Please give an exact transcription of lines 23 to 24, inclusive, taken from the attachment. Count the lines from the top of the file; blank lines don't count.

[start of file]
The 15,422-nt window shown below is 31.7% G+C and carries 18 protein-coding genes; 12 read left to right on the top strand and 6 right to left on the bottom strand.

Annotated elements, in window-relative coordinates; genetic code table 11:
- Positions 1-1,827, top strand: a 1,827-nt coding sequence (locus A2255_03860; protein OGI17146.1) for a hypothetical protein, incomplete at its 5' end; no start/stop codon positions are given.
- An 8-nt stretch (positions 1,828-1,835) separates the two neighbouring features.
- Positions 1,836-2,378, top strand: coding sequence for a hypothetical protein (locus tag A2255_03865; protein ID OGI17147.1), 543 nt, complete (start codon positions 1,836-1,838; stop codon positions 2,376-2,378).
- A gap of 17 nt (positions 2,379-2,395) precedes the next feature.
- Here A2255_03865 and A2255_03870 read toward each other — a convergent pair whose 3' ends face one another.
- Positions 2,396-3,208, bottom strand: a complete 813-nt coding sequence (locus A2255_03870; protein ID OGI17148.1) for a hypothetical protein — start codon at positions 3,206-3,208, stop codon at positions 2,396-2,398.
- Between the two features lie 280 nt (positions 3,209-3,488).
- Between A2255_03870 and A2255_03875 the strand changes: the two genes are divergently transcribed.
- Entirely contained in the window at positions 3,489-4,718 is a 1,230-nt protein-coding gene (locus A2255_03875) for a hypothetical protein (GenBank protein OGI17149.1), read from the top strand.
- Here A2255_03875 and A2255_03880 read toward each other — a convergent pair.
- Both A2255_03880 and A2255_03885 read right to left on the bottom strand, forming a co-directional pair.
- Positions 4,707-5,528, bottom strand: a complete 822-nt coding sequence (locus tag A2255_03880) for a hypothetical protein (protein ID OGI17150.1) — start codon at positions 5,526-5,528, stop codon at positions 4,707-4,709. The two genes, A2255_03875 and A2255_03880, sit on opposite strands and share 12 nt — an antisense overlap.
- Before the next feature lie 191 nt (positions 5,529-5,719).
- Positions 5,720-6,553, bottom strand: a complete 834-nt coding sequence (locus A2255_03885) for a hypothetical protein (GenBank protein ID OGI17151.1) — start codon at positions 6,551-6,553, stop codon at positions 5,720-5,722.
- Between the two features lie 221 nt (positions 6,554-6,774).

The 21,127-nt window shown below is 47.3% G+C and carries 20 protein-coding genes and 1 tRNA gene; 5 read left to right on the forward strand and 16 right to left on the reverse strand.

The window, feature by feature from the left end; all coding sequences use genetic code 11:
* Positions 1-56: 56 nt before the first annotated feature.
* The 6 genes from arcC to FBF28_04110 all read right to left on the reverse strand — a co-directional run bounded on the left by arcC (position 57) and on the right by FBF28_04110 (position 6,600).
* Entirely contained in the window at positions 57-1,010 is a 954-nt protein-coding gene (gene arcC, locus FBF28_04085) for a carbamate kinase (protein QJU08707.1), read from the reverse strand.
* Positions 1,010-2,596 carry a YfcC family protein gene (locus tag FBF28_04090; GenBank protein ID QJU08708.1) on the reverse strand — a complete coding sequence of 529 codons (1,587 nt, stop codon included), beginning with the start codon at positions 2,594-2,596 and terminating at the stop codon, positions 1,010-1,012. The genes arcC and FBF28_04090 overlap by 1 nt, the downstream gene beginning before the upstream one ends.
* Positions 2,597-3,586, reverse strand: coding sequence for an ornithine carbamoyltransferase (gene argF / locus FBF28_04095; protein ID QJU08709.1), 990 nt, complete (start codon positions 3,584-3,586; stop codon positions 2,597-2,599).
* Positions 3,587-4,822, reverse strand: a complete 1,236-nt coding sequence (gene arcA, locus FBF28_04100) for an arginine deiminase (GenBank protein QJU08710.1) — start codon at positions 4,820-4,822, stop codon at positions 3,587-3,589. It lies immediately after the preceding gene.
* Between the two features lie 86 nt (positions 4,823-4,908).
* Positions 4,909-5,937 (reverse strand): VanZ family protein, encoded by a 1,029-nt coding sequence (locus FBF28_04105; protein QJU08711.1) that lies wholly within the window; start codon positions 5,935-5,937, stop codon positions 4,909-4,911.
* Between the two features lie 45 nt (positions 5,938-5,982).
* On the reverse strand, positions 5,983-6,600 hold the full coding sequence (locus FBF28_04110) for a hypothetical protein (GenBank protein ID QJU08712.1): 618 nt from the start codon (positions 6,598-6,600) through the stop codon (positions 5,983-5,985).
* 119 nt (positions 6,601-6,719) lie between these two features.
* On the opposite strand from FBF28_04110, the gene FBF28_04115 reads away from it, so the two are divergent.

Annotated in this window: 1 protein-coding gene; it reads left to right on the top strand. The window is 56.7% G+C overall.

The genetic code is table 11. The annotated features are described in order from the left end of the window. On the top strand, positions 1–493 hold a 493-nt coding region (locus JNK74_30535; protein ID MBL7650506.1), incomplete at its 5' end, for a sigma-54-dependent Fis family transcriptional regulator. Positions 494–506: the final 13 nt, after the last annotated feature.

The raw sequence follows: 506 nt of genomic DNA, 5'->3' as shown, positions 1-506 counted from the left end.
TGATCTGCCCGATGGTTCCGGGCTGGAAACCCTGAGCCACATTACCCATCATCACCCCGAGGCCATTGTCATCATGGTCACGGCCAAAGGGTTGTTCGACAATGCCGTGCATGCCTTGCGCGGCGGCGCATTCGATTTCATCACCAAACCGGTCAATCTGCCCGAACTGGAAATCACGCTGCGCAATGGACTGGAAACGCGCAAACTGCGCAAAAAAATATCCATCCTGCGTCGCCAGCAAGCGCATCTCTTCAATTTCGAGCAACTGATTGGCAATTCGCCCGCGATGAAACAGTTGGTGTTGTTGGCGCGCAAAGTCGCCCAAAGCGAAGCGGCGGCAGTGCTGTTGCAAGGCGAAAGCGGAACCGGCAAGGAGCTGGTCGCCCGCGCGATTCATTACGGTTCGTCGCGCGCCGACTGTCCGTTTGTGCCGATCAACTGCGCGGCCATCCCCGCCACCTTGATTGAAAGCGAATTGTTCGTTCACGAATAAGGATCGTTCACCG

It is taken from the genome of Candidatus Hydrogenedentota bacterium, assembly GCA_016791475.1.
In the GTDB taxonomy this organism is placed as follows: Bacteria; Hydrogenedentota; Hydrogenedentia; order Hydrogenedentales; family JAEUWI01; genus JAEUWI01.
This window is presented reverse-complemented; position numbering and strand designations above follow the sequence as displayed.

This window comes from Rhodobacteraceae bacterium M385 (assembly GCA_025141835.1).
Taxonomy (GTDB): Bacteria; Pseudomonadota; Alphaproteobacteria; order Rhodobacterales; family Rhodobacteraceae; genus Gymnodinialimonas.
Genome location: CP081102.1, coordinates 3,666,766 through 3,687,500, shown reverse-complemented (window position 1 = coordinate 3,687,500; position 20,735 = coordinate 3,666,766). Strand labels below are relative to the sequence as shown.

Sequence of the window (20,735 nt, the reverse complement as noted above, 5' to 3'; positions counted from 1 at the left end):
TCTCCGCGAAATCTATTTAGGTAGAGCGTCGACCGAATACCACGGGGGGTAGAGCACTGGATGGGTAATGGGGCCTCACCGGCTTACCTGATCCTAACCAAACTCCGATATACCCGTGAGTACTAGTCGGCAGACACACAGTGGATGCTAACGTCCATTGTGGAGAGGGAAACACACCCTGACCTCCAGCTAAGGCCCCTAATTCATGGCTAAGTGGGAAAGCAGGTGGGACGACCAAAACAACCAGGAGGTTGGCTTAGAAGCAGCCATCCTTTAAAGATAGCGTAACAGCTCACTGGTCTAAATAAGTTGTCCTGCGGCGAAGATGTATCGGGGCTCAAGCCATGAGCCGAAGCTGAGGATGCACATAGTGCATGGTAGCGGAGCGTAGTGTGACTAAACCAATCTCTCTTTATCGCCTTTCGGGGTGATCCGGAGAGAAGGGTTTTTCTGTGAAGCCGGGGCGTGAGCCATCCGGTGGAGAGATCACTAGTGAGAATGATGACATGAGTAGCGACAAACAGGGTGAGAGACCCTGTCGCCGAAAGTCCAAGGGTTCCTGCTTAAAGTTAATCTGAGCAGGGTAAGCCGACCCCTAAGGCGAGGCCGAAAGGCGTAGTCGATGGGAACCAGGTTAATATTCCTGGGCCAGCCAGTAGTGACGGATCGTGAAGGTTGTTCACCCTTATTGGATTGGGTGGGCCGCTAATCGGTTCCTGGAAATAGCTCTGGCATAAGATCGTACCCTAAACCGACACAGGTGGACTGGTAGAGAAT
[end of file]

* Positions 1,010-2,596 carry a YfcC family protein gene (locus tag FBF28_04090; GenBank protein ID QJU08708.1) on the reverse strand — a complete coding sequence of 529 codons (1,587 nt, stop codon included), beginning with the start codon at positions 2,594-2,596 and terminating at the stop codon, positions 1,010-1,012. The genes arcC and FBF28_04090 overlap by 1 nt, the downstream gene beginning before the upstream one ends.
* Positions 2,597-3,586, reverse strand: coding sequence for an ornithine carbamoyltransferase (gene argF / locus FBF28_04095; protein ID QJU08709.1), 990 nt, complete (start codon positions 3,584-3,586; stop codon positions 2,597-2,599).